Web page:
If you are interested in investing, you might be wondering what the July 30, 2020 headlines about the U.S. economy shrinking a whopping 33% (more accurately, 32.9% according to the Associated Press) between April and June really means.
I love how conspiracy theory that line above sounds; there is no conspiracy, just a combination of economic factors that have brewed up a nasty economic storm that respects no political affiliations or election-year histrionics.
The April-June drop is described in many circles as the “worst ever” quarterly drop, with unemployment numbers reported by many news outlets as being 14.7%–more bad news heaped onto the pile.
Some at this stage are crying “fake news”, but saying those two words together in a sentence does NOT change the fact that the federal government itself (via the U.S. Department of Commerce) released figures indicating that this 32.9% drop is indeed the worst ever at press time.
According to government sources (not the news media), the previously “worst ever” drop was ten percent and happened all the way back in 1958. That’s from the U.S. Department of Commerce’s Bureau of Economic Analysis (BEA).
So what does it mean that the economy shrank by such a dramatic amount? You may see Wall Street responding negatively to these reports–but even if a big wave of panic-related selloffs begins happening, what should YOU be doing with YOUR investments? The key is to understand what all this means.
The Gross Domestic Product
The drop is a reduction in the Gross Domestic Product. According to the BEA, “Real gross domestic product (GDP) decreased at an annual rate of 32.9 percent in the second quarter of 2020”. Compare that to the first quarter of 2020 where the GDP went lower by only 5%.
What does it mean to have a lower Gross Domestic Product? In this particular case, it represents a drop in consumer spending. It also represents fewer exports, lower investment in factories, and other spending. If you are getting the idea that the GDP is tied to how the nation buys, sells, invests, and otherwise uses its money, you are getting the picture.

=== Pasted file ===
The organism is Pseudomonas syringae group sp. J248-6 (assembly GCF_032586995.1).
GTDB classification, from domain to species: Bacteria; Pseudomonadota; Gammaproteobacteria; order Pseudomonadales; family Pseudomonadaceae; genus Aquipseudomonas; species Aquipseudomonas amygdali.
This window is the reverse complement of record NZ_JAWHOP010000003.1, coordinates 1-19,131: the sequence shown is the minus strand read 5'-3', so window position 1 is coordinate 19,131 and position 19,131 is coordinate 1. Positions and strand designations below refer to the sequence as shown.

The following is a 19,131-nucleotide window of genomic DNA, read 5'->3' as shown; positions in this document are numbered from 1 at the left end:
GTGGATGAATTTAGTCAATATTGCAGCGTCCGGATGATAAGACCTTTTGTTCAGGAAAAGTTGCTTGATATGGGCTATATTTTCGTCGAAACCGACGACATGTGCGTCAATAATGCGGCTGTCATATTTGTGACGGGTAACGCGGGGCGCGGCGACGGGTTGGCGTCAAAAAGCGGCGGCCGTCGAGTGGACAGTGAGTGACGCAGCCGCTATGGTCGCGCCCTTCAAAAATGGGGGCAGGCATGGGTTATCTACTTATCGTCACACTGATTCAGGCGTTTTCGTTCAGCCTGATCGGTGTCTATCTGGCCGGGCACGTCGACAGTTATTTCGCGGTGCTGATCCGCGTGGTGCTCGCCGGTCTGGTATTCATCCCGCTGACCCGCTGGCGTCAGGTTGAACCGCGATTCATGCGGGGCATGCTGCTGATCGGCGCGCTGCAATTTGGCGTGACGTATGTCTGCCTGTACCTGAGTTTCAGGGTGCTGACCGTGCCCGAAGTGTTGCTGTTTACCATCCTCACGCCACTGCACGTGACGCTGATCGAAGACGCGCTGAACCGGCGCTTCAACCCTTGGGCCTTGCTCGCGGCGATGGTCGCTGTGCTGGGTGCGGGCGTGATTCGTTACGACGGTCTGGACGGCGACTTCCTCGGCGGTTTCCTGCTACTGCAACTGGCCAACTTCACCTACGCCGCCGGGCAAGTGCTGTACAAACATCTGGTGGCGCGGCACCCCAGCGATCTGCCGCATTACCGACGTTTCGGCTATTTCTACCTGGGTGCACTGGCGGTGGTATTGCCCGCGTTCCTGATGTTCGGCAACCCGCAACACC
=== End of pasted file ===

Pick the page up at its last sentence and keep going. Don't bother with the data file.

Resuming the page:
Quarantine Economy: Necessary, But Painful
The coronavirus lockdown seriously impedes “typical” consumer culture. The self-quarantine measures, government restrictions, protests, and other issues present in Q2 2020 mean fewer consumer dollars flowing into the economy. When airline travel is restricted, it means less tourism, exports can be affected (not just major corporations, mind you, but also mom-and-pop online sellers and resellers), and much more.
Some are wondering whether they should be feeling concerned round about now. But if the economic crisis of 2008 is any indication, what consumers–and especially those with money invested that they are now worried about losing–need to do?
What To Do With A Shrinking U.S. Economy
The first step is DO NOT PANIC. Fleeing to withdraw all your funds is a very bad idea. What you need to do is to research what happened in the last recession (yes, America is officially in a recession in spite of what you may hear during press conferences from Washington D.C. (as of June 8, 2020, according to The National Bureau of Economic Research).
The second thing you should do is to get the advice of an experienced economic advisor who can tell you the best approach to take with your particular investments. Don’t give in to the urge to panic and divest–you may wind up divesting some funds regardless but the most important thing to do is to make an INFORMED decision about the best course of action going forward.
Get some expert financial advice and be sure to ask about exit strategies in case your investments do produce actual worry-making results going forward. Be prepared, but not ill-informed.
Joe Wallace is a writer and editor from Illinois. He was an editor and producer for Air Force Television News for 13 years, and has served as Managing Editor for publications including Gearwire.com, and Associate Editor for FHANewsBlog.com. He is also an experienced book and script editor specializing in non-fiction and documentary filmmaking.